Alan Wallace

Alan Wallace

Nisenan Maidu, Washoe

About

This job was the first time I started something big and finished it. My boss was always inventing new tools. He was the head electrician at MGM studio in Hollywood during the time of the Wizard of Oz and San Francisco. So he had to problem solve a lot. He told me Judy Garland taught him the dance they did down the yellow brick road. And Clark Gable and Wallace Berry were his good friends. He said every Friday Clark Gable would leave a fifth of Jim Beam in his car.

I’ve been pretty resourceful so about fifteen years ago I moved back home to work on our Nisenan language. It didn’t seem like it would be that difficult since I'd done so many “career” changes. I’ve continued my art and do site monitoring and cultural surveys. Got to visit places I’ve never been and “protect” some sensitive places. It is seasonal and I build a small fund that supplements my social security. These last couple of years I’ve found things less mentally stimulating and not as many discoveries. I’m also finding it more of a challenge to hike around and sit for hours in the sun. I am going to continue with our language.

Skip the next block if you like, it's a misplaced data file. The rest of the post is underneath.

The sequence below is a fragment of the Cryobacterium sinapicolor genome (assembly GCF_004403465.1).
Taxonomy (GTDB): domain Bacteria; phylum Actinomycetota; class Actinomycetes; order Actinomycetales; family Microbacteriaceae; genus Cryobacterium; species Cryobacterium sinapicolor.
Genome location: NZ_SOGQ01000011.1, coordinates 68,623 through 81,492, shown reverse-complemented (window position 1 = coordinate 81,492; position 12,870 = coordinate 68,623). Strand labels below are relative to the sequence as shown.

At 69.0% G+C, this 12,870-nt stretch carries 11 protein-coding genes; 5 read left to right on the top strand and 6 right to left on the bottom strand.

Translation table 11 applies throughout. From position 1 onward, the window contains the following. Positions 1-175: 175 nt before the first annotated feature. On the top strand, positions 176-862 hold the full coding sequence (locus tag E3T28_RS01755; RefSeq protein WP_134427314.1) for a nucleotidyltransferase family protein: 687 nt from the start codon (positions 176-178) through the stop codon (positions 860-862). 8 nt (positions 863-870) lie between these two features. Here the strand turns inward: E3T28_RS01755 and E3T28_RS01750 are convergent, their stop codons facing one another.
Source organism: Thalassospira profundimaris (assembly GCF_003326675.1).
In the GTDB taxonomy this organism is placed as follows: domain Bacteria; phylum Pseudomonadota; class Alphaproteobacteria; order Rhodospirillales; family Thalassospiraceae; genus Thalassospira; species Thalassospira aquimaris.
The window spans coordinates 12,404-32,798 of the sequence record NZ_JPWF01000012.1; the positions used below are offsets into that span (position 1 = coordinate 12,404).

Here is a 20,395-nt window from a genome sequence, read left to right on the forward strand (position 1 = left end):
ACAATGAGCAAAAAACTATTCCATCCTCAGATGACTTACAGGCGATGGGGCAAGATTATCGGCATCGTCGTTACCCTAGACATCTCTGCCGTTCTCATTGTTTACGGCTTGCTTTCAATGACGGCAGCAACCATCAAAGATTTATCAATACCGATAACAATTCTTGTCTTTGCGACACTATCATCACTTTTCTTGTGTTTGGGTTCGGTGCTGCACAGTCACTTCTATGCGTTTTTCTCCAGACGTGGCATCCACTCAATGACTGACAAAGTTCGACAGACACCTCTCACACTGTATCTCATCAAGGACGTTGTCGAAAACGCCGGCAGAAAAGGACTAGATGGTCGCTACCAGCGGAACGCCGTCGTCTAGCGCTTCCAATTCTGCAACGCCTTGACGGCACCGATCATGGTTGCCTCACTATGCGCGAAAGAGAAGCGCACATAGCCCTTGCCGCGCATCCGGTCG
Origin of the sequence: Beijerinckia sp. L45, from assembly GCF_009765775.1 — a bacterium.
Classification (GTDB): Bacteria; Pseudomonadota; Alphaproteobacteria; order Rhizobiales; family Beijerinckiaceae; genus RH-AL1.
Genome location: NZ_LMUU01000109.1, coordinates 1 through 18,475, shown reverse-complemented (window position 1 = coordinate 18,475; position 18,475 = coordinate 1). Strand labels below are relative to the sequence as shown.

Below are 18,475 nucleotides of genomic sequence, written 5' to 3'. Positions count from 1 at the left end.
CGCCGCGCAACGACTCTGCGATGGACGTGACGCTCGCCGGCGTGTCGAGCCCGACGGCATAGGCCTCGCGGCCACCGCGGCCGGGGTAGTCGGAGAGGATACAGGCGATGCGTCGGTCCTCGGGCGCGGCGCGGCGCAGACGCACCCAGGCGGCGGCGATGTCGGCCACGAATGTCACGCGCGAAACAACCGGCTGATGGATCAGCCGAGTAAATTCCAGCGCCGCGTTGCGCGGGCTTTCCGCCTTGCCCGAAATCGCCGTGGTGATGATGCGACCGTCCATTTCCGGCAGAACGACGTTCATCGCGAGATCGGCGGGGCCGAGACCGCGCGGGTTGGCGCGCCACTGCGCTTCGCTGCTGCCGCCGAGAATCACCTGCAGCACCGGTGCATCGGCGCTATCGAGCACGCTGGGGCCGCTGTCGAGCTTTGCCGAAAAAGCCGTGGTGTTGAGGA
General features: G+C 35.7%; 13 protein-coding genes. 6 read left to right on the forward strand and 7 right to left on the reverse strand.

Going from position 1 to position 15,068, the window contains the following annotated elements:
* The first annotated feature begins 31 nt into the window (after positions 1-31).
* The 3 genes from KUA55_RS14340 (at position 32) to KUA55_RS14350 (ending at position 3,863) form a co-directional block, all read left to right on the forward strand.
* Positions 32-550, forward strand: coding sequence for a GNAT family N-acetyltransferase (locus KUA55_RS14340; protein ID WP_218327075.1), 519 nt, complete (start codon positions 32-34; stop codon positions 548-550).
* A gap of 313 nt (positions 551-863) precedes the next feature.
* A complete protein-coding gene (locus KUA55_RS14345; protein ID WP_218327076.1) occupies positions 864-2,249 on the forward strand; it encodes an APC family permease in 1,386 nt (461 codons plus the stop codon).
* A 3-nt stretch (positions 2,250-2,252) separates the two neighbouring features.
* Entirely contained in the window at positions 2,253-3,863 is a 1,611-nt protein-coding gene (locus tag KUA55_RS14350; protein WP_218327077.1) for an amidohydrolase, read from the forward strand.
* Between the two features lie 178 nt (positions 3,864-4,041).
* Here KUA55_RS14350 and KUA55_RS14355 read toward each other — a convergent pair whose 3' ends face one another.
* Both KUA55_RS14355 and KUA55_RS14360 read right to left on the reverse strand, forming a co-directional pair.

Finding something new or coming back and seeing it differently, staying fresh that’s where I like to be. The tools of color, texture, shapes, line have carried me for a long time. Adding the poetic nature of the Nisenan language and music to my toolbox has opened up new areas. I’ve already started outlining my next steps and purchasing useful equipment.

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